If ordered by the attorneys, a court reporter can generate a realtime transcript during the deposition. Whether this is requested or not, there will be a final edit and review before the official transcript is complete and certified.
The deposition transcript will then be reviewed by the attorneys, discussed with clients, and incorporated into trial planning or settlement negotiation.
While depositions may be run-of-the-mill for lawyers and court reporters, most laypeople only have movies and television as a reference for how a civil procedure works. Ensuring clients and witnesses know what to expect is critical to a smooth deposition process.
Below are the answers to some commonly asked questions you may need to field:
In short: yes. A witness may receive a notice, summons, or subpoena to appear at a deposition, and refusal to comply can result in significant legal penalties. The court may:
Aim for business casual: conservative slacks, dress shoes, and dress shirts with long sleeves in neutral colors. Avoid:
What you wear still stands for virtual depositions. It may also be advisable to remove non-ear piercings and minimize the display of tattoos. Sometimes an entire deposition is recorded, and it’s possible that video clips may be shown to the judge or court.
Deponents should bring a current photo ID, such as a driver’s license or passport. Other documents should be reviewed and approved by the deponent’s legal counsel. Any notes, diaries, calendars, or other records a client consults during deposition testimony may potentially be examined by opposing attorneys.
If asked to provide any documents, bring the original plus three copies of each. The original serves as a reference if any copies are unclear or if the document’s origin is called into question. The copies are for use by the witness, the deposing counsel, and the opposing counsel.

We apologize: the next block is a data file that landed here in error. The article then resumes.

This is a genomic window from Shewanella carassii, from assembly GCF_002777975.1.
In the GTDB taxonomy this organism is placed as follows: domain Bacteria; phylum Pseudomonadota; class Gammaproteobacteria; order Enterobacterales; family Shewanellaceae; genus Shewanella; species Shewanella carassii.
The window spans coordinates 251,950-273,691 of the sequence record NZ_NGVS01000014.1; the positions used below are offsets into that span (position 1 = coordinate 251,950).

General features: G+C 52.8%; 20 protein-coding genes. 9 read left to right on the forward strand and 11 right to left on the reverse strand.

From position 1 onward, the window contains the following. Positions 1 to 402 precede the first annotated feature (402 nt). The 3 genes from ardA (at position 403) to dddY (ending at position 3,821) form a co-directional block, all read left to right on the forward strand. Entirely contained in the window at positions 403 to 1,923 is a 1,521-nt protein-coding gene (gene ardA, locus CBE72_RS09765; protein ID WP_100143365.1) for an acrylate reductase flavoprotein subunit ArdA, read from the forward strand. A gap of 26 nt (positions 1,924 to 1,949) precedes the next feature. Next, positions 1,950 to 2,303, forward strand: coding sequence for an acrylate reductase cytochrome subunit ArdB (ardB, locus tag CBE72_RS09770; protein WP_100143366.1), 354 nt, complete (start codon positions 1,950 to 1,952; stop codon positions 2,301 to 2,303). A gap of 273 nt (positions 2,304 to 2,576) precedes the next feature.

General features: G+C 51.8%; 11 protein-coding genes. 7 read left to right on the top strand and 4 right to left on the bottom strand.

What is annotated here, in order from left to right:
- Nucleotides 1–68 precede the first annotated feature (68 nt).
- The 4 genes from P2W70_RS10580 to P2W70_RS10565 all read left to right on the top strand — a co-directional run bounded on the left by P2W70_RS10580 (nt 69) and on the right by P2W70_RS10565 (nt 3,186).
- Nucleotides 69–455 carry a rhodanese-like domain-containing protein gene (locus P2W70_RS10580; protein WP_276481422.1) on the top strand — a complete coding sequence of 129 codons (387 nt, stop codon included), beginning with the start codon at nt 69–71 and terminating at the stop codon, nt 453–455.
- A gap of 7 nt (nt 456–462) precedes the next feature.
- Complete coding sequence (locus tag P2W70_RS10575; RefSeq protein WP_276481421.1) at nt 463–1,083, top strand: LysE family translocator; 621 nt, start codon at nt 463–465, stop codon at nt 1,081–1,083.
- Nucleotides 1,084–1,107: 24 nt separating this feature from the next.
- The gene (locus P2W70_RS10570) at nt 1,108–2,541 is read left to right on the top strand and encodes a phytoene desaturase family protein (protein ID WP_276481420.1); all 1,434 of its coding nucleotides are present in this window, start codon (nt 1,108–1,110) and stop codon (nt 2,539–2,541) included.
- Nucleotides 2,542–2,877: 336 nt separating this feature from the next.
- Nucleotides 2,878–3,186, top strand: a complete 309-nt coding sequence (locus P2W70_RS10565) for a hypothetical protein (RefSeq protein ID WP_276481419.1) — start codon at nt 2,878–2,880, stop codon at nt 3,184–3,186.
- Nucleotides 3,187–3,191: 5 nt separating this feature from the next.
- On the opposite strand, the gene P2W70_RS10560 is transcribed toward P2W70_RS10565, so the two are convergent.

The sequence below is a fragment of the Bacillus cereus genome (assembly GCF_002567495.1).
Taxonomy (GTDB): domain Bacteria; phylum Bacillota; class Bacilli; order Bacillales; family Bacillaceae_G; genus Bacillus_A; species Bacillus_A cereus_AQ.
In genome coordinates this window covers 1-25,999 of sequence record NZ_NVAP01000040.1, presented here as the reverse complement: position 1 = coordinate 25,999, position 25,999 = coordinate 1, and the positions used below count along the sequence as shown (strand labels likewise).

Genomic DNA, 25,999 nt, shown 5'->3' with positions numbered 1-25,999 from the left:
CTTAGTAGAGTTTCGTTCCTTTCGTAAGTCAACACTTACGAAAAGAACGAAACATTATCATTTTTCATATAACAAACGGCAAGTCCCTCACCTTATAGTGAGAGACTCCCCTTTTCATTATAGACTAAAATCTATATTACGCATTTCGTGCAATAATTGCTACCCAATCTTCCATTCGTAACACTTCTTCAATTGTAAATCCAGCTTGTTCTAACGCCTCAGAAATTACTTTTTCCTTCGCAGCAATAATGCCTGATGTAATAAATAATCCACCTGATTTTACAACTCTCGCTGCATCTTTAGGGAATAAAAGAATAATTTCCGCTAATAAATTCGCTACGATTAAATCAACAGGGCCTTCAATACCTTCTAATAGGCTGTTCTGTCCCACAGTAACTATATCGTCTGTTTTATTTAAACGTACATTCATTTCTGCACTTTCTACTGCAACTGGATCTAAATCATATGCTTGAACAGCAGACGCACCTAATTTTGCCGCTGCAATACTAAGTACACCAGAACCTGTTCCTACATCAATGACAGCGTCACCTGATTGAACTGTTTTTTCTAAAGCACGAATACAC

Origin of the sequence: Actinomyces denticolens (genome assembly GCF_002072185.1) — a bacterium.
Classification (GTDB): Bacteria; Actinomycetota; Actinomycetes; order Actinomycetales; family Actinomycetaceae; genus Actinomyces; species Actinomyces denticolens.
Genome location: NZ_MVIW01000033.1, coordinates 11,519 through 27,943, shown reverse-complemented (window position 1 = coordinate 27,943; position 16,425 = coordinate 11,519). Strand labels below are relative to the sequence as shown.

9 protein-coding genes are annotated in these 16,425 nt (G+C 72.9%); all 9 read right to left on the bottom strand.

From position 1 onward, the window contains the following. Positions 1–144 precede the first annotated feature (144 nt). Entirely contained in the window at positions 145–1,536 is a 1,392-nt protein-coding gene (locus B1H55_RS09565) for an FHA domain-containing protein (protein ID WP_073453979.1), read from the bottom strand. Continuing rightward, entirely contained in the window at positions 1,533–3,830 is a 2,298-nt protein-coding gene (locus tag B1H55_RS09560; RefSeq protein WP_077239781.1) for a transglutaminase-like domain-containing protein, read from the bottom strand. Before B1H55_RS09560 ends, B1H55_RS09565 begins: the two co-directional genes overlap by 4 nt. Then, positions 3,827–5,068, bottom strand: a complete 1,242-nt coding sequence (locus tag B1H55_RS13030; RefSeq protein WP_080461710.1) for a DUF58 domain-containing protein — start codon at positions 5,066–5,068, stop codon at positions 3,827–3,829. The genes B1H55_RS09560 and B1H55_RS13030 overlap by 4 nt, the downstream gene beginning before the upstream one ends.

An expert witness may also need to bring:
Expert witnesses should have the legal team that called upon them review and approve what they bring to a deposition.
Clients should plan to arrive at least 15 minutes ahead of the deposition’s start time. This provides the opportunity to find a restroom, get water, and locate the correct meeting room.
Plus, being in a rush and hurrying into the meeting will put you at a deficit emotionally and physiologically during a time when keeping calm is critical.
Under federal law, a deposition is typically limited to a seven-hour period during one day, and many states follow this standard. If more time is needed, the deposing attorney either needs to gain the witness’s consent or obtain a court order.
To ensure your clients and witnesses know how to prepare for a deposition, consider sharing the following quick tips:
As an attorney, you can further ensure your own preparedness and a smooth deposition process by hiring a qualified court reporter whose expertise matches your case. Keep in mind, court reporters are in high demand, so it may be to your advantage to hire yours early—and fortunately, U.S. Legal Support can help.
For nearly 30 years, U.S. Legal Support has provided all-inclusive litigation support services, including multi-methodology court reporting. Whether your deposition is in an office, at a distant location, or remote, we can connect you with a skilled court reporter to ensure you receive an accurate transcript.
Our nationwide network of 5,000+ professional court reporters includes experienced and certified Stenographers, Voice Writers, and Digital Reporters. We also provide litigation consulting, record retrieval, interpreting and translation services, and more.
Reach out today to connect with us on your legal support needs.
Content published on the U.S. Legal Support blog is reviewed by professionals in the legal and litigation support services field to help ensure accurate information.